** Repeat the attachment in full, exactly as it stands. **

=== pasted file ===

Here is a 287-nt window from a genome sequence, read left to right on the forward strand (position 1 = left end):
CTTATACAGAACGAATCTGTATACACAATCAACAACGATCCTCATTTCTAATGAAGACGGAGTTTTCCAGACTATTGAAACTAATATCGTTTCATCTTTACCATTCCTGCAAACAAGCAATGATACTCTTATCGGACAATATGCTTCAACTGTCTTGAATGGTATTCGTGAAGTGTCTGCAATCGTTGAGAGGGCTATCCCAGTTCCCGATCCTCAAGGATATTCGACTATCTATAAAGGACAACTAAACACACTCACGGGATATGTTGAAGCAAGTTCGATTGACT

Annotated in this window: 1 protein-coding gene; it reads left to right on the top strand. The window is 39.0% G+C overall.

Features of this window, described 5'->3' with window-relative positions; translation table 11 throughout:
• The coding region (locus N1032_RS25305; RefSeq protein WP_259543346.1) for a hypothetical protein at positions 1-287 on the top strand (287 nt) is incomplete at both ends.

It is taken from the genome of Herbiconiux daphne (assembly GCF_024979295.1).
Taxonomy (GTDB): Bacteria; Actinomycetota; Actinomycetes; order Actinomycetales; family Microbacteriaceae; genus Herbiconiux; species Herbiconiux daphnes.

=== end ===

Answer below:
Here is a 287-nt window from a genome sequence, read left to right on the forward strand (position 1 = left end):
CTTATACAGAACGAATCTGTATACACAATCAACAACGATCCTCATTTCTAATGAAGACGGAGTTTTCCAGACTATTGAAACTAATATCGTTTCATCTTTACCATTCCTGCAAACAAGCAATGATACTCTTATCGGACAATATGCTTCAACTGTCTTGAATGGTATTCGTGAAGTGTCTGCAATCGTTGAGAGGGCTATCCCAGTTCCCGATCCTCAAGGATATTCGACTATCTATAAAGGACAACTAAACACACTCACGGGATATGTTGAAGCAAGTTCGATTGACT

Annotated in this window: 1 protein-coding gene; it reads left to right on the top strand. The window is 39.0% G+C overall.

Features of this window, described 5'->3' with window-relative positions; translation table 11 throughout:
• The coding region (locus N1032_RS25305; RefSeq protein WP_259543346.1) for a hypothetical protein at positions 1-287 on the top strand (287 nt) is incomplete at both ends.

It is taken from the genome of Herbiconiux daphne (assembly GCF_024979295.1).
Taxonomy (GTDB): Bacteria; Actinomycetota; Actinomycetes; order Actinomycetales; family Microbacteriaceae; genus Herbiconiux; species Herbiconiux daphnes.